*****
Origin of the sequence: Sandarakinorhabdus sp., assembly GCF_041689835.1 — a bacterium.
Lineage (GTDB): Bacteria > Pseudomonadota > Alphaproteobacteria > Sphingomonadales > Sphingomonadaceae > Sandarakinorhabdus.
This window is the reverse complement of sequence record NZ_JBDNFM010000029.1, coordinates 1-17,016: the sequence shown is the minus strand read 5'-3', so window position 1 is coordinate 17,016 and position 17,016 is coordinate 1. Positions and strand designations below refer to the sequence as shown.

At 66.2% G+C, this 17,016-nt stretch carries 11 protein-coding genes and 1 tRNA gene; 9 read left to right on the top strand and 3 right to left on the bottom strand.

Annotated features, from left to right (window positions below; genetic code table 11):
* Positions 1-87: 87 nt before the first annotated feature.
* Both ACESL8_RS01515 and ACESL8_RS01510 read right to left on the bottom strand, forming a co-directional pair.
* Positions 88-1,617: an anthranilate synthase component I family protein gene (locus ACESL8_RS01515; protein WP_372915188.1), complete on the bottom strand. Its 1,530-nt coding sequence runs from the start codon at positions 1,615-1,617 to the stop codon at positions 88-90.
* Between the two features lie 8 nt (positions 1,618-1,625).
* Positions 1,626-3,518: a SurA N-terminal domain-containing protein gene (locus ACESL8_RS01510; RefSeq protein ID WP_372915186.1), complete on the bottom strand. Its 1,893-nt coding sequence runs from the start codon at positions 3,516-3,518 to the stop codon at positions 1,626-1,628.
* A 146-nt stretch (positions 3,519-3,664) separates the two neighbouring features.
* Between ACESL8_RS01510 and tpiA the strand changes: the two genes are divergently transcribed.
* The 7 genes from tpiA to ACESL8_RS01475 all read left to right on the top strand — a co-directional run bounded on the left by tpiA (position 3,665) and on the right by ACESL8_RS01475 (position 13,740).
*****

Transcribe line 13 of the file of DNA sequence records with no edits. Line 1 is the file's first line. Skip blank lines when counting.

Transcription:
* The 7 genes from tpiA to ACESL8_RS01475 all read left to right on the top strand — a co-directional run bounded on the left by tpiA (position 3,665) and on the right by ACESL8_RS01475 (position 13,740).